In order to be able to use ELSA, we need to load the fork history module.
root# insmod /home/guill/devel/module/fork_history.ko root# lsmod Module Size Used by fork_history 3212 0 autofs 17536 0 e100 35328 0 mii 5248 1 e100 e1000 87296 0As we can see, the module is loaded. Now, we can launch the job daemon.
[guill ~/elsa_project/job_daemon]$ ./jobd In the syslog you should see: "Oct 26 10:18:25 account jobd: Userspace ELSA daemon is alive"We can also check if the message queue has been created.
[guill ~/elsa_project]$ ipcs ------ Shared Memory Segments -------- key shmid owner perms bytes nattch status ------ Semaphore Arrays -------- key semid owner perms nsems ------ Message Queues -------- key msqid owner perms used-bytes messages 0xfeedbeef 360448 guill 660 0 0Now it's time to launch the control interface (called elsa). It uses the curses library.
As you can see on the image, you can do the following actions:
The test will consist of the creation of three jobs. Each jobs will be a compilation of three different Linux kernels.
The first screen shot (Figure 1) shows four terminals. You can recognize the elsa interface. When pressing the 'g' key all jobs are displayed on the screen. It is possible to sort the list by jobs by pressing the 'G' key instead of 'g'. If there is not enough space on the screen some information will be overwritten (needs a fix). In our example, we see that three jobs have been created and in each container there is a bash. The other three terminals are three shells from which we will launch the three compilations. Therefore, at this point, we do the following actions:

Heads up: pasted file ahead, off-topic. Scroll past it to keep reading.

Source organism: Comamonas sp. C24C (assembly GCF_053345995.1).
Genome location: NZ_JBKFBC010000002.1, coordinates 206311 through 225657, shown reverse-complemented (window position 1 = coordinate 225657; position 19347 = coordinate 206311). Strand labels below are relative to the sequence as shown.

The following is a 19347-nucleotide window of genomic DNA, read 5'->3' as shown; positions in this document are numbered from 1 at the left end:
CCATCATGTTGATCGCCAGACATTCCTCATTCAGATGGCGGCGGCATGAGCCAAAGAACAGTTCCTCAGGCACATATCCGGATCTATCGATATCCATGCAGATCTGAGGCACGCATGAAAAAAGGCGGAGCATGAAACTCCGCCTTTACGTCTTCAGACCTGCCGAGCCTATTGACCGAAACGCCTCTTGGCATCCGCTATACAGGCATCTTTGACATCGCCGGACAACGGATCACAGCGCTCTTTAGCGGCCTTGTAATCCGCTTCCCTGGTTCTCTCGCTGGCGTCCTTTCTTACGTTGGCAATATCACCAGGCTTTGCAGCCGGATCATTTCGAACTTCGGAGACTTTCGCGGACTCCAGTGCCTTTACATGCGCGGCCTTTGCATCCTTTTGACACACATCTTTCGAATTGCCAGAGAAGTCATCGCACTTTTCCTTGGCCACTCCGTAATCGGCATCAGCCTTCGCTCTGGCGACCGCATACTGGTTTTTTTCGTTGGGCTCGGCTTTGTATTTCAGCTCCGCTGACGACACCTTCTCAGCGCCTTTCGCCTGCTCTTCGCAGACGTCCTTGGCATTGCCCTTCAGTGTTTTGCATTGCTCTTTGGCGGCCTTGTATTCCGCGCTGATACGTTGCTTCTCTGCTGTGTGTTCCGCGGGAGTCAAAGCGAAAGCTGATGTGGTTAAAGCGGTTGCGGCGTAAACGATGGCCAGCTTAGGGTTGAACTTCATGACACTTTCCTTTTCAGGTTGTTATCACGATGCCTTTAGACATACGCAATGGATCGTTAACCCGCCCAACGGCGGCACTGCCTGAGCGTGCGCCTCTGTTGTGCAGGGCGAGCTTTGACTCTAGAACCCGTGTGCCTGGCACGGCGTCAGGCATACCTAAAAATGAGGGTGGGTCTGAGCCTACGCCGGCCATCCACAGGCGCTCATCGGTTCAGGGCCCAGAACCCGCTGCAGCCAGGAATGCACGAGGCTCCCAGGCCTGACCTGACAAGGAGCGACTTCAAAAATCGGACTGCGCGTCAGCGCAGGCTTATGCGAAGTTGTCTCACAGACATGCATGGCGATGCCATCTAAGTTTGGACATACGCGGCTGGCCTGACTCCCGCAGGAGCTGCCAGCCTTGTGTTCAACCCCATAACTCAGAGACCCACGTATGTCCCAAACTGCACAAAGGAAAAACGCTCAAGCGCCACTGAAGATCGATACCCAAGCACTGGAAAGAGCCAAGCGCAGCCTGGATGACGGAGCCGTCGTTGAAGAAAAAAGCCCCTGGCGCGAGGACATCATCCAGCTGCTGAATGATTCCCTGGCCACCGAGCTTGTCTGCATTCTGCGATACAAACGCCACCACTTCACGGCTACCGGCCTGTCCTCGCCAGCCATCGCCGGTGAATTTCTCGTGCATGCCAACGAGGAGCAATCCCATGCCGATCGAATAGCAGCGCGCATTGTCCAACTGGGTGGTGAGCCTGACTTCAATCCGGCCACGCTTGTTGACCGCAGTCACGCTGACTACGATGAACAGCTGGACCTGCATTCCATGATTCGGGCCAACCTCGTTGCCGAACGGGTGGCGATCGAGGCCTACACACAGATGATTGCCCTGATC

Oct 26 10:18:25 account jobd: Userspace ELSA daemon is alive Oct 26 10:22:35 account jobd: process 24411 added in job 1 Oct 26 10:22:40 account jobd: process 5606 added in job 2 Oct 26 10:22:45 account jobd: process 5650 added in job 3 Oct 26 10:23:11 account jobd: start recording fork Oct 26 10:36:33 account jobd: stop recording fork Oct 26 10:38:40 account jobd: Arrgh... I'm dying after having manages Oct 26 10:38:40 account jobd: 3 jobsFigure 1
On the Figure 2 you can see the three different compilations that are running in the three different terminals. The display about jobs contents isn't automatic. If you want to see the processes that were added in a job you need to hit the 'G' key.Figure 2
When the three compilations are done (see Figure 3) we can refresh the jobs display. As you can see, many processes have been added automatically by the jobd. Now, to do the group of processes accounting we need to stop all records (accounting and fork history) and run the analyzer. So here are the steps:
We can call the analyzer. It is a C program that parses the accounting file and stores information in a table. After that, it goes through the group of processes and compute the per-jobs accounting. Here is the output:
 guill$ ./elsa/analyzer acct_sample.dat fh_sample.dat Use acct_sample.dat has the accounting file Use fh_sample.dat has the fork history file * JOBS ACCOUNTING RESULTS * jobID#1: 8863 process(es) in this job Elapsed time: 409517.00 User time: 24168 System Time: 1412 Minor Pagefaults: 27573 Major Pagefaults: 294 Number of swaps: 0 jobID#2: 9174 process(es) in this job Elapsed time: 414403.00 User time: 24391 System Time: 1427 Minor Pagefaults: 10748 Major Pagefaults: 276 Number of swaps: 0 jobID#3: 9204 process(es) in this job Elapsed time: 416685.00 User time: 23624 System Time: 1388 Minor Pagefaults: 4833 Major Pagefaults: 269 Number of swaps: 0